The present disclosure provides a lithography method for use in manufacturing a semiconductor device. The terms lithography, immersion lithography, photolithography, and optical lithography may be used interchangeably in the present disclosure. Photolithography is a process used in microfabrication, such as semiconductor fabrication, to selectively remove parts of a thin film or a substrate. The process uses light to transfer a pattern (e.g., a geometric pattern) from a photomask to a light-sensitive layer (e.g., photoresist, or simply “resist”) on the substrate. The light causes a chemical change in exposed regions of the light-sensitive layer, which may increase or decrease solubility of the exposed regions. If the exposed regions become more soluble, the light-sensitive layer is referred to as a positive photoresist. If the exposed regions become less soluble, the light-sensitive layer is referred to as a negative photoresist. Baking processes may be performed before or after exposing the substrate, such as a post-exposure baking process. A developing process selectively removes the exposed or unexposed regions with a developing solution creating an exposure pattern over the substrate. A series of chemical treatments may then engrave/etch the exposure pattern into the substrate (or material layer), while the patterned photoresist protects regions of the underlying substrate (or material layer). Alternatively, metal deposition, ion implantation, or other processes can be carried out. Finally, an appropriate reagent removes (or strips) the remaining photoresist, and the substrate is ready for the whole process to be repeated for the next stage of circuit fabrication. In a complex integrated circuit (for example, a modern CMOS), a substrate may go through the photolithographic cycle a number of times.

FIG. 1 is a diagram showing an illustrative photo-resist exposure process. The process involves a substrate 102, a hard mask layer 104, a positive tone photo-resist layer 106, and a photo-mask 108. According to the present example, the substrate 102 is a semiconductor substrate 102 such as a semiconductor wafer or other suitable device. The semiconductor substrate 102 may be made from any suitable semiconductor material, and include various features such as various doped regions, dielectric features, and/or multilevel interconnects.

The hard mask layer 104 is used to protect certain regions of the semiconductor substrate 102 from various photolithographic processes such as etching and doping. A pattern is formed into the hard mask 104 to allow the doping or etching processes to be selectively applied to the substrate 102.

The photolithographic process involves the application of the photo-resist layer 106. In the present example, the photo-resist layer 106 is such that areas exposed to a light source 120 become insoluble to a developing solution. Specifically, the light causes a chemical reaction in the photo-resist layer 106 that creates acid components within the exposed region. The developing solution is selected so that areas with acid will remain, while areas of the photo-resist layer without acid components are developed away. Such a developing solution is a negative tone developing solution.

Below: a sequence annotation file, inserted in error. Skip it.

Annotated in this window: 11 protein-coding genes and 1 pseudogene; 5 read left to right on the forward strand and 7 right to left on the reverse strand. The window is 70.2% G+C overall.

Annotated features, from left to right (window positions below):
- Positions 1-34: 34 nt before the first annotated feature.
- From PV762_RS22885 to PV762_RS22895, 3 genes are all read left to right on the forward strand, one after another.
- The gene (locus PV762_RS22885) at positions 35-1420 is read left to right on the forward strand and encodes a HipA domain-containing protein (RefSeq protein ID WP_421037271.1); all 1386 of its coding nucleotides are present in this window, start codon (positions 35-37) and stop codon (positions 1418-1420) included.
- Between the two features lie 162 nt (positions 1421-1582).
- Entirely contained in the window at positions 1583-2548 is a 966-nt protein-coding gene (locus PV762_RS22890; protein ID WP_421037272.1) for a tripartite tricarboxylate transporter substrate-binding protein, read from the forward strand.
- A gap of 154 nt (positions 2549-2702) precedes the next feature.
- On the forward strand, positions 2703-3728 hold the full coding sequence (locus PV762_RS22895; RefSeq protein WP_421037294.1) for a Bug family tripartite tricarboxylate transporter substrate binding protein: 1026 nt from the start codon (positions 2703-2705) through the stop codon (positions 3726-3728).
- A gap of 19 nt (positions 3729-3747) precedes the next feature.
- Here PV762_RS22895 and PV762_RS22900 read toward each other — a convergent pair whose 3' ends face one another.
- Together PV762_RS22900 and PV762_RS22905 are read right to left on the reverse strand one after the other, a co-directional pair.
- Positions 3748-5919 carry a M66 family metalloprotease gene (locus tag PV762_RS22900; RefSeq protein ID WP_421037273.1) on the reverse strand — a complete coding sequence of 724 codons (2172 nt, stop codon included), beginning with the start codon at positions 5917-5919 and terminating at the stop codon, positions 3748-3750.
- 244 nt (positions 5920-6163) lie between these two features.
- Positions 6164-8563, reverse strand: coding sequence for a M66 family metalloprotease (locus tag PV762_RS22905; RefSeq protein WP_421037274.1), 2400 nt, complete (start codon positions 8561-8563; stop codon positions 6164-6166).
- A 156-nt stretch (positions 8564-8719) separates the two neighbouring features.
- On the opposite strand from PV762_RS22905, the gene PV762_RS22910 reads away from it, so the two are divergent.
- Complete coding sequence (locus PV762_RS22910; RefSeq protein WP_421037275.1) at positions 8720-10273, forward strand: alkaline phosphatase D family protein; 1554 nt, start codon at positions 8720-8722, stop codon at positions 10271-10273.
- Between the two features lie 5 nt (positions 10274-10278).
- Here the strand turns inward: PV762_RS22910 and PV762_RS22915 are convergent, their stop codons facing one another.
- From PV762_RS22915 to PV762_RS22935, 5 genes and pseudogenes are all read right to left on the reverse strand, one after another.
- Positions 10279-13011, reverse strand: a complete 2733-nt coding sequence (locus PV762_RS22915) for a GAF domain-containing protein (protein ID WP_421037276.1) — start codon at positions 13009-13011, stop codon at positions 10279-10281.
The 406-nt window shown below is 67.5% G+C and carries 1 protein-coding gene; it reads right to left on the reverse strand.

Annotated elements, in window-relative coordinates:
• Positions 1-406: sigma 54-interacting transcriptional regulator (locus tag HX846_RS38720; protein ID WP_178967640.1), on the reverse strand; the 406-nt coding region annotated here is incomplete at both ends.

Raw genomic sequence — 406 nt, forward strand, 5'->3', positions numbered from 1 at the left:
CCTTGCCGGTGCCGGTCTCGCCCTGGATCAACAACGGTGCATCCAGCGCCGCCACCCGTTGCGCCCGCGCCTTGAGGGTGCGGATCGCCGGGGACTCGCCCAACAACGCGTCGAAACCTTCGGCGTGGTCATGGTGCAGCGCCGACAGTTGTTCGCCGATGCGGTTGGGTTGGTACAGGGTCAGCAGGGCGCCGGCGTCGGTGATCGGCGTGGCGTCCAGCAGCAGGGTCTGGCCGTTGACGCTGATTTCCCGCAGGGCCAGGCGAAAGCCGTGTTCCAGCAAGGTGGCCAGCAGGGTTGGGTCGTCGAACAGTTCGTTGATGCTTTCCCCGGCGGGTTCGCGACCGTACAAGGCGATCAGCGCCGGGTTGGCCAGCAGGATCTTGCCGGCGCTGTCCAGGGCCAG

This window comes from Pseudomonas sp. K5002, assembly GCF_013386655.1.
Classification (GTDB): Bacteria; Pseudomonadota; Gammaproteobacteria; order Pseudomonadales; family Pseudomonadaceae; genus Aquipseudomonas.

The exposure energy source may be a variety of sources, including a deep ultra-violet (DUV) source. In one example, the energy source may be an Extreme UltraViolet (EUV) exposure. In some examples, other energy sources such as electron beam (e-beam) writing. Alternatively, the exposure process may utilize other exposure beams, such as ion beam, x-ray, and other proper exposure energy.

The photo mask 108 is used to expose certain regions of the photo-resist layer 106 to the light source 120 while blocking the light at regions that are intended to be developed away. Using such a mask, a lot more area of the photo-resist is exposed to the light than is blocked. Thus, such a mask is often referred to as a bright field mask 108.

When forming pattern features in the nanometer range, issues arise in the precision of a mask feature due to the wavelength of the light from the light source 120. One way to minimize such issues is through use of a scattering bar 112. A scattering bar within a bright field mask 108 is a small line formed along a feature 110. For example, if a particular feature 110 is a line, than scattering bars will be placed along that line on both sides. This helps protect the area of the photo-resist layer that is intended to be blocked from the light source 120. Moreover, higher precision features that are less prone to error may be formed the process window for the features is enlarged through use of a scattering bar 112.

Use of a scattering bar, however, may create some problems. Specifically, the scattering bar will also block light and form regions 116 that are void of acid and will thus be developed away, which is not desirable. In some cases, this can cause unintended features to be printed onto the layer beneath the photo-resist layer, in this case, the hard mask layer 104. This is referred to as printout. Printout can lead to errors in the final semiconductor product. Thus it is desirable to reduce or eliminate this printout. While reducing the width of the scattering bars 112 can help, the width can only be reduced so much as the mask approaches a minimum feature size.

According to certain illustrative examples, the photo-resist layer 106 is such that a higher acid concentration is formed at the top of the layer than at the bottom of the layer after exposure. This can be done by having floating acid components 118 such as floating Photo Acid Generator components. Thus, acid components tend to float towards the top of the layer 106, causing a higher concentration towards the top.